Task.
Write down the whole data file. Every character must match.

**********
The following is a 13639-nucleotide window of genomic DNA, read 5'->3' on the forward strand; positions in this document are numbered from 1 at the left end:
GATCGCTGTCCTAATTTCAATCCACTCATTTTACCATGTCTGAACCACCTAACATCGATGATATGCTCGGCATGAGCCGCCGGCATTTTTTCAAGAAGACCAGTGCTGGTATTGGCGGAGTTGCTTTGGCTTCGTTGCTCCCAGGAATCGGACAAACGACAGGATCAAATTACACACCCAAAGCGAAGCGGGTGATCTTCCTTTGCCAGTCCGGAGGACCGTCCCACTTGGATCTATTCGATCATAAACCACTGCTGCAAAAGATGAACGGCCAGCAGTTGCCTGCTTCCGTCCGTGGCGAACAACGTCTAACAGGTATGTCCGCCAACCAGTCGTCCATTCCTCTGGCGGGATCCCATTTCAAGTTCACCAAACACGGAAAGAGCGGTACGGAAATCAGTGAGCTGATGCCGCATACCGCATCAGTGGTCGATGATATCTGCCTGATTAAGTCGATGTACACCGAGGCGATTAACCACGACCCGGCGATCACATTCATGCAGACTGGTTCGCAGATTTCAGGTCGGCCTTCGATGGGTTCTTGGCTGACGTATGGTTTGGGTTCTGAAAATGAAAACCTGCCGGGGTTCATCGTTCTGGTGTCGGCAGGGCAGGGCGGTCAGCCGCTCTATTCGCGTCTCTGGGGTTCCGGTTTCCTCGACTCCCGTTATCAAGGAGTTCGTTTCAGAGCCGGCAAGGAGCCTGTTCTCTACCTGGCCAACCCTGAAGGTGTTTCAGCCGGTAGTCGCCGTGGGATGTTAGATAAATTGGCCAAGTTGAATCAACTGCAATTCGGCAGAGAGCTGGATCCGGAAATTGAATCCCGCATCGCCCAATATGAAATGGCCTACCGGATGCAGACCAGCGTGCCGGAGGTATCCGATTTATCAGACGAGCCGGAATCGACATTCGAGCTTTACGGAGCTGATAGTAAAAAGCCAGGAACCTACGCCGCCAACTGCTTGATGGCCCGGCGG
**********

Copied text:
The following is a 13639-nucleotide window of genomic DNA, read 5'->3' on the forward strand; positions in this document are numbered from 1 at the left end:
GATCGCTGTCCTAATTTCAATCCACTCATTTTACCATGTCTGAACCACCTAACATCGATGATATGCTCGGCATGAGCCGCCGGCATTTTTTCAAGAAGACCAGTGCTGGTATTGGCGGAGTTGCTTTGGCTTCGTTGCTCCCAGGAATCGGACAAACGACAGGATCAAATTACACACCCAAAGCGAAGCGGGTGATCTTCCTTTGCCAGTCCGGAGGACCGTCCCACTTGGATCTATTCGATCATAAACCACTGCTGCAAAAGATGAACGGCCAGCAGTTGCCTGCTTCCGTCCGTGGCGAACAACGTCTAACAGGTATGTCCGCCAACCAGTCGTCCATTCCTCTGGCGGGATCCCATTTCAAGTTCACCAAACACGGAAAGAGCGGTACGGAAATCAGTGAGCTGATGCCGCATACCGCATCAGTGGTCGATGATATCTGCCTGATTAAGTCGATGTACACCGAGGCGATTAACCACGACCCGGCGATCACATTCATGCAGACTGGTTCGCAGATTTCAGGTCGGCCTTCGATGGGTTCTTGGCTGACGTATGGTTTGGGTTCTGAAAATGAAAACCTGCCGGGGTTCATCGTTCTGGTGTCGGCAGGGCAGGGCGGTCAGCCGCTCTATTCGCGTCTCTGGGGTTCCGGTTTCCTCGACTCCCGTTATCAAGGAGTTCGTTTCAGAGCCGGCAAGGAGCCTGTTCTCTACCTGGCCAACCCTGAAGGTGTTTCAGCCGGTAGTCGCCGTGGGATGTTAGATAAATTGGCCAAGTTGAATCAACTGCAATTCGGCAGAGAGCTGGATCCGGAAATTGAATCCCGCATCGCCCAATATGAAATGGCCTACCGGATGCAGACCAGCGTGCCGGAGGTATCCGATTTATCAGACGAGCCGGAATCGACATTCGAGCTTTACGGAGCTGATAGTAAAAAGCCAGGAACCTACGCCGCCAACTGCTTGATGGCCCGGCGG